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Today, however, circumstances are so completely reversed that the Hellenes regard Athens with hatred and the barbarians hold us in contempt. As to the hatred of us among the Hellenes, you have heard the report of our generalsHe speaks as though addressing an actual assembly which had received reports from the generals and dispatches from the King of Persia. See Introduction, close. themselves, and what the King thinks of us, he has made plain in the letters which have been dispatched by him.Threatening dispatches sent to the Athenians because Chares had supported the cause of the rebel satrap Artabazus. See 8, note.
I maintain, then, that we should make peace, not only with the Chians, the Rhodians, the Byzantines and the Coans, but with all mankind, and that we should adopt, not the covenants of peace which certain partiesEubulus, whose terms of peace were, apparently, not broad enough. have recently drawn up, but those which we have entered intoThe Peace of Antalcidas. See Isoc. 4.115, note a. with the king of Persia and with the Lacedaemonians, which ordain that the Hellenes be independent, that the alien garrisons be removed from the several states, and that each people retain its own territory. For we shall not find terms of peace more just than these nor more expedient for our city.
And yet they were involved in more and greater disasters in the time of the empireSo also Thuc. 1.23. than have ever befallen Athens in all the rest of her history. Two hundred ships which set sail for Egypt perished with their crews,These were sent to aid Inarus of Egypt in his revolt against Persia, 460 B.C. See Thuc. 1.104 ff. and a hundred and fifty off the island of Cyprus;Thucydides （Thuc. 1.112） speaks of a fleet of 200 ships of which 60 were sent to Egypt, the remainder under Cimon laying siege to Citium in Cyprus. This expedition, though expensive in the loss of men and money, was not disastrous like the former. in the Decelean WarThe text is very uncertain. The reading of the London papyrus is at least preferable since the loss of 10,000 hoplites （unless a hopeless exaggeration） cannot be accounted for if the reading of *g*e or that of the other MSS. is adopted. See Laistner in Classical Quarterly xv. p. 81. At the beginning of the Peloponnesian War （according to Thu
on the contrary, he acted basely toward his host, and being skilled at grasping, he expelled his benefactor and himself seized the throne. But distrustful of the consequences of his measures and wishing to make his position secure, he reduced the city to barbarism, and brought the whole island into subservience to the Great King.The kind of Persia, Artaxerxes.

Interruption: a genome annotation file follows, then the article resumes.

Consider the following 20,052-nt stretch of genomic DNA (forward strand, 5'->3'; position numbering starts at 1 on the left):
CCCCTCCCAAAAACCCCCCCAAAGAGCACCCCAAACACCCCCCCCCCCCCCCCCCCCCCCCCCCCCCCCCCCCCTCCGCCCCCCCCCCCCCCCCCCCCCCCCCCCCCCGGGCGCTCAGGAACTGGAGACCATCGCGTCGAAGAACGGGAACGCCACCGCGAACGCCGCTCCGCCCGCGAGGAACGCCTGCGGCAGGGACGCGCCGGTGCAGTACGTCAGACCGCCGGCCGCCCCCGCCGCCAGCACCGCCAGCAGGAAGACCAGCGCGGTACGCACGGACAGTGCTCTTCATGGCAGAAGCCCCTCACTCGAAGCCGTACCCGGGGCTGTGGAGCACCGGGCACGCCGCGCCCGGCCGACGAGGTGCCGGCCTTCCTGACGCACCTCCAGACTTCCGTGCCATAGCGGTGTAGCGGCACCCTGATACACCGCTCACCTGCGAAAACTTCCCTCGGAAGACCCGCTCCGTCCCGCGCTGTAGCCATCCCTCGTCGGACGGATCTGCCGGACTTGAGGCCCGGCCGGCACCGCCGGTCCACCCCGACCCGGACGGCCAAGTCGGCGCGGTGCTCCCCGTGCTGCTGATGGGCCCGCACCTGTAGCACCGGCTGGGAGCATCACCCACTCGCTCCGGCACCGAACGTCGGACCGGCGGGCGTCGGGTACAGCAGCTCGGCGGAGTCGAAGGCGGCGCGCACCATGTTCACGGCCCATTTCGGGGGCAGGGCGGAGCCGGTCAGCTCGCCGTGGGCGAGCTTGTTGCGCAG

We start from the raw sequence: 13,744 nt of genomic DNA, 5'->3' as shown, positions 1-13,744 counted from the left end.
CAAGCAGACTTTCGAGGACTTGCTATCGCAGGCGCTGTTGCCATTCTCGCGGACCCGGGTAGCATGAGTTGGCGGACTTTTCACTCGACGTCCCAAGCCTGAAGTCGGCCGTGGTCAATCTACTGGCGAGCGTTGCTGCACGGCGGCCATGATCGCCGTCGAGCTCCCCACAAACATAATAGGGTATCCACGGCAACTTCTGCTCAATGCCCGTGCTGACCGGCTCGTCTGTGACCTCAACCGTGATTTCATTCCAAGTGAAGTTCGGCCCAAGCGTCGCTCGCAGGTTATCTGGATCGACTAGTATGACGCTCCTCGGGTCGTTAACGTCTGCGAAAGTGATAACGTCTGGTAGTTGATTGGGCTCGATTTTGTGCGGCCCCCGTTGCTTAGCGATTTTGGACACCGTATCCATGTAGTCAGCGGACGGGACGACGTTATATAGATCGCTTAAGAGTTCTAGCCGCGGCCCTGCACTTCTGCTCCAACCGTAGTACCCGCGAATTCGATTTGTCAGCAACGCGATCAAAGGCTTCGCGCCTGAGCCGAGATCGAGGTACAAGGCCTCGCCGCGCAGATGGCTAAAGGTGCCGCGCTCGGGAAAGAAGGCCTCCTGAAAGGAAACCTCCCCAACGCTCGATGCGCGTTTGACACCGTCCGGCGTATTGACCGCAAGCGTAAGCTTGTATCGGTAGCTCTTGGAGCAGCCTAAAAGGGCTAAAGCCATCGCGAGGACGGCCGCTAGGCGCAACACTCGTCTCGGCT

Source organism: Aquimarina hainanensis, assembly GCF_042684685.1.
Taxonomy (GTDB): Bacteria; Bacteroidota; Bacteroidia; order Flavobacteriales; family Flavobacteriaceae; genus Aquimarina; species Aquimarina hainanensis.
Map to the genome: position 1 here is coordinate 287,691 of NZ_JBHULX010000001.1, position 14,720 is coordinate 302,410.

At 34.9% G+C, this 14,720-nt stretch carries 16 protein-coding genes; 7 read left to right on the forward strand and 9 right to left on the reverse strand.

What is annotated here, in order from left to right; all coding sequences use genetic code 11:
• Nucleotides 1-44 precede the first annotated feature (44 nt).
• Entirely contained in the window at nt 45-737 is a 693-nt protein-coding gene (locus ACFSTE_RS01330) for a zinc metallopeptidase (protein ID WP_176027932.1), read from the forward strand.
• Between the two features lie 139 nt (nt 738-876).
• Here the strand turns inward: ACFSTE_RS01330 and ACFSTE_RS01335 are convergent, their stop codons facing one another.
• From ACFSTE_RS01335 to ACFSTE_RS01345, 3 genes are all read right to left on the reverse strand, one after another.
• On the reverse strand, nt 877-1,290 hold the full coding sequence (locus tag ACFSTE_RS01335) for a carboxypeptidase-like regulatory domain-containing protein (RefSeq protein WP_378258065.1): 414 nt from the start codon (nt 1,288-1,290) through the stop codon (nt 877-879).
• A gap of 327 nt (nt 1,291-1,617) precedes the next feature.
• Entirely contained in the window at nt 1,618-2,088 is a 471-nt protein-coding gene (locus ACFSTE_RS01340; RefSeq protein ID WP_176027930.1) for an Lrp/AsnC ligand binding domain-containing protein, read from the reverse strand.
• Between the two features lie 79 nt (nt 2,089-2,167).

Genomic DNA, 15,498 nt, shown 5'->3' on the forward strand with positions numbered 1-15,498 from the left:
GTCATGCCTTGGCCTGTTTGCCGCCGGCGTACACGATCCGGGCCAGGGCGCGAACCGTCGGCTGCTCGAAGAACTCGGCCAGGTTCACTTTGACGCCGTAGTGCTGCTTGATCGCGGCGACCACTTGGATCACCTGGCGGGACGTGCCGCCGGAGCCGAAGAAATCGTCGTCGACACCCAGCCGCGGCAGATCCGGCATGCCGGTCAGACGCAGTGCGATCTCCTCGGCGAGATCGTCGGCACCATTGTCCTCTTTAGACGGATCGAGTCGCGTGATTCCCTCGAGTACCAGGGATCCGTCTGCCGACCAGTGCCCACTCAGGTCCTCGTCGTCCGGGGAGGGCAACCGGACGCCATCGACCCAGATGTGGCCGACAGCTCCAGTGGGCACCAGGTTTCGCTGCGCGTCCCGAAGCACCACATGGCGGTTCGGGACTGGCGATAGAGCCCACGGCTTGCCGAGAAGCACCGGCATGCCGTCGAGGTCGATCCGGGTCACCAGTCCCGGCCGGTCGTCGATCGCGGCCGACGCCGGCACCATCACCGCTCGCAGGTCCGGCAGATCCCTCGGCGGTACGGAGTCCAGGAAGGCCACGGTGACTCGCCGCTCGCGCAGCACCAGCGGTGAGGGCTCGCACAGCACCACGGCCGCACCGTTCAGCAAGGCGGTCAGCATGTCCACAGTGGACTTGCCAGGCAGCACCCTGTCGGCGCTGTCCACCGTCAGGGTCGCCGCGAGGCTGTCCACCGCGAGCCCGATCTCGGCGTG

In gratitude we honored them with the highest honors and set up their statuesIn front of the Zeus Stoa in the Agora: cf. Pausanias i. 3. 2. where stands the image of Zeus the Savior, near to it and to one another, a memorial both of the magnitude of their benefactions and of their mutual friendship.The king of Persia, however, did not have the same opinion of them: on the contrary, the greater and more illustrious their deeds the more he feared them. Concerning Conon I will give an account elsewhereIsocrates gives a brief discussion of Conon's affairs in Isoc. 5.62-64.; but that toward Evagoras he entertained this feeling not even the king himself sought to conceal.
and there we had won freedom, not only for the Hellenes who fought with us, but also for those who were compelled to be on the side of the Persians,The Greek cities on the Asiatic seaboard, which had been subject to Persia. and we accomplished this with the help of the Plataeans, who alone of the Boeotians fought with us in that war.The Thebans had “Medized.” The Plataeans in this battle acquitted themselves well; according to Plutarch （Plut. Arist. 20）, they were awarded the meed of valor. Cf. Isoc. 14.57 ff. And yet, after no great interval of time, the Lacedaemonians, to gratify Thebes,Cf. Isoc. 14.62. reduced the Plataeans by siege and put them all to the sword with the exception of those who had been able to escape through their lines.This was done by King Archidamus, who in the course of the Peloponnesian War besieged and took Plataea, 427 b.c. The walls of the town were razed, the women and children sold into slavery, the defenders slain, excepting some two hundred who escape